Dearie also told them to say if they claimed that items on the inventory list had in fact not been removed from the premises.
Trump has said on social media and in television interviews that the FBI planted items during the search of his Mar-a-Lago residence and private club on August 8. He also claimed to have declassified documents found during this search that were marked classified and were highly sensitive. His lawyers, however, did not make similar claims in court, saying they had not reviewed the documents seized and were unable to confirm whether the government inventory list is accurate.
Dearie’s order, in essence, requires Trump’s attorneys to back up their client’s claims. “This submission will be the last opportunity for the claimant to raise any factual disputes as to the completeness and accuracy of the detailed property inventory,” he wrote.
During a hearing on Tuesday, Dearie pressed Trump’s lawyers to take a stand on whether the classified documents were, as Trump said, declassified, but they refused.
The status of the main investigations involving Donald Trump
Dearie’s approach is strikingly different from how Judge Aileen M. Cannon — the Florida-based district court judge who granted Trump’s request to appoint a special master earlier this month — handled his part of the deal.
Cannon never asked Trump’s lawyers to explain why they thought the inventory list might be inaccurate or why they were implying that some of the documents labeled as classified were not actually classified.
In her order, Dearie gave the government — which is investigating the potential mishandling of classified information at Mar-a-Lago — until Monday to submit a statement on whether her inventory list is a full and complete representation. exactly what was entered. The government must also later respond to any factual disputes that Trump’s team raises in its filings.
Cannon appointed Dearie to review the approximately 11,000 documents seized at Mar-a-Lago and determine whether any should be shielded from criminal investigators due to claims of attorney-client privilege or the much more vague and disputed assertion of executive privilege. .
His order barred the Justice Department from accessing classified documents for its criminal investigation until they were reviewed. But the Justice Department successfully appealed that part of the decision; The United States Court of Appeals for the 11th Circuit ruled late Wednesday that the classified material should not be part of the special main examination and that the FBI could use it.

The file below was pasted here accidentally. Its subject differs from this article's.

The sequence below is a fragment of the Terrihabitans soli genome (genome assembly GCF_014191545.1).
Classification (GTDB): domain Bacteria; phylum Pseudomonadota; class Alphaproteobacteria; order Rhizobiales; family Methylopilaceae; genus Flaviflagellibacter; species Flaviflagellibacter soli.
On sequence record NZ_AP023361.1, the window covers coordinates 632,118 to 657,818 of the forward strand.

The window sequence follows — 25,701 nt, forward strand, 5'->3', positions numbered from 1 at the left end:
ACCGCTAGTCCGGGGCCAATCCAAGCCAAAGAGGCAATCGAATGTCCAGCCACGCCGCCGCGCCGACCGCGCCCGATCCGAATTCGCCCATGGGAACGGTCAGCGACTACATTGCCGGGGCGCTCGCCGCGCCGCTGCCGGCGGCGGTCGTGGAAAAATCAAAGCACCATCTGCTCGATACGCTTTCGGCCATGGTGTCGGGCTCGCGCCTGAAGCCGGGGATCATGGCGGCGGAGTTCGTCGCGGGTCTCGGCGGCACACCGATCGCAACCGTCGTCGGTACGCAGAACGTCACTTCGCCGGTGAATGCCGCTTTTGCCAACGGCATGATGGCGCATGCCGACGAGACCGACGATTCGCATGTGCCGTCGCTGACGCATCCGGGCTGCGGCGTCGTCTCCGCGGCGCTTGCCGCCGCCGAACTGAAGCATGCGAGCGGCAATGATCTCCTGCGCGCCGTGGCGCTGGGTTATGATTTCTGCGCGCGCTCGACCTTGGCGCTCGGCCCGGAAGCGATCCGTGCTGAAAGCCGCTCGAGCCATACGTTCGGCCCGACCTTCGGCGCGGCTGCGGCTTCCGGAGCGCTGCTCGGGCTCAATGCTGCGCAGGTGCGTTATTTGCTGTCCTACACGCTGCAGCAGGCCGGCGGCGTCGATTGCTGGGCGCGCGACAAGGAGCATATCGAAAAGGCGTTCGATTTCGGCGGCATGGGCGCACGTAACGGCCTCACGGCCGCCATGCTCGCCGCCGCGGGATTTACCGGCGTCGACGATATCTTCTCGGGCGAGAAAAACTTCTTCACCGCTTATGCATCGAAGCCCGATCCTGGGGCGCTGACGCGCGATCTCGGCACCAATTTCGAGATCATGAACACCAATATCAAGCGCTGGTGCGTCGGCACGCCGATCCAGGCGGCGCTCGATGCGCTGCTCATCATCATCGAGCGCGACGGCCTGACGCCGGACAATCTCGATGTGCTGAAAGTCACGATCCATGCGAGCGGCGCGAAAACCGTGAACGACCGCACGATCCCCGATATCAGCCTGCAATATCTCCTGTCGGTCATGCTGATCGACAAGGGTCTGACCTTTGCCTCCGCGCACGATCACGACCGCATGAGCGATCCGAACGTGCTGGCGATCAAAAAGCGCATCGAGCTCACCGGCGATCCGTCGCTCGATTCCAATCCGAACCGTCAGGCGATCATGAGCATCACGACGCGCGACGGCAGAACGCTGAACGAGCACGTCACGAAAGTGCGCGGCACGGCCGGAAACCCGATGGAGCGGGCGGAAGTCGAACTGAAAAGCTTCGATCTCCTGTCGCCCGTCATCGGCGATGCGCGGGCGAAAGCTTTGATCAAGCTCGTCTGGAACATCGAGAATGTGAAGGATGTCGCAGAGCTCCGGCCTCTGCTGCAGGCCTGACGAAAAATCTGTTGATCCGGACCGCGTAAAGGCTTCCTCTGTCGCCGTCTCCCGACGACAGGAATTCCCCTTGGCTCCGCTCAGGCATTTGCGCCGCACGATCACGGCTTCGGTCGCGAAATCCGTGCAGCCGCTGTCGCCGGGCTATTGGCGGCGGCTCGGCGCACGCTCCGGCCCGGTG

Trump’s team could appeal this decision to the Supreme Court.
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Dearie’s Thursday order said Trump’s attorneys and the government should review unclassified documents on an ongoing basis, with Trump’s team reviewing them first and flagging those it deems privileged. The Department of Justice will then note whether they agree with this assertion, and Dearie will settle any disagreements between the two parties.
They must submit all materials to Dearie by Oct. 21 — more than a month before the Thanksgiving deadline Cannon set for the special main review. Trump’s lawyers said during a Tuesday hearing at the Dearie Courthouse in Brooklyn that they believe his proposed schedule would not allow them enough time to thoroughly research all the documents.
Dearie also said in her Thursday order that James Orenstein, a former U.S. magistrate judge from the Eastern District of New York, would assist her with the review. He said Orenstein had served on the Foreign Intelligence Surveillance Court and held top-secret government clearance, meaning he would theoretically be able to review many of the seized classified documents if necessary.
Read Master Raymond Dearie’s September 22 Special Order
Orenstein is best known for a 2015 case in which he determined prosecutors lacked the legal authority to force Apple to help investigators bypass the passcode feature on a drug dealer’s iPhone. .
Dearie said he plans to use staff from the Eastern District of New York court to help him with his special duties as master.
The Trump team offered Dearie to be the special master — and the government agreed he would be a suitable choice. Cannon then named Dearie, ordering Trump’s legal team to cover the costs.
Since Dearie is still an active federal judge, he said in his Thursday filing, he does not plan to indict Trump for his work in that review. But he proposed that Orenstein be paid $500 an hour.